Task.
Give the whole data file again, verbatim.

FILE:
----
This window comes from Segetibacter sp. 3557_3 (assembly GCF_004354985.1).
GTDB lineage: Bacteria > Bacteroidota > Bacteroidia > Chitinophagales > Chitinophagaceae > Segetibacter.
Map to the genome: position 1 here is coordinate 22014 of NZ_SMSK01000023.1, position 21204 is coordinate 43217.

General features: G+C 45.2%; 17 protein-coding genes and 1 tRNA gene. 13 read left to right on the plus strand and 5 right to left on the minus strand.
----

This window comes from Segetibacter sp. 3557_3 (assembly GCF_004354985.1).
GTDB lineage: Bacteria > Bacteroidota > Bacteroidia > Chitinophagales > Chitinophagaceae > Segetibacter.
Map to the genome: position 1 here is coordinate 22014 of NZ_SMSK01000023.1, position 21204 is coordinate 43217.

General features: G+C 45.2%; 17 protein-coding genes and 1 tRNA gene. 13 read left to right on the plus strand and 5 right to left on the minus strand.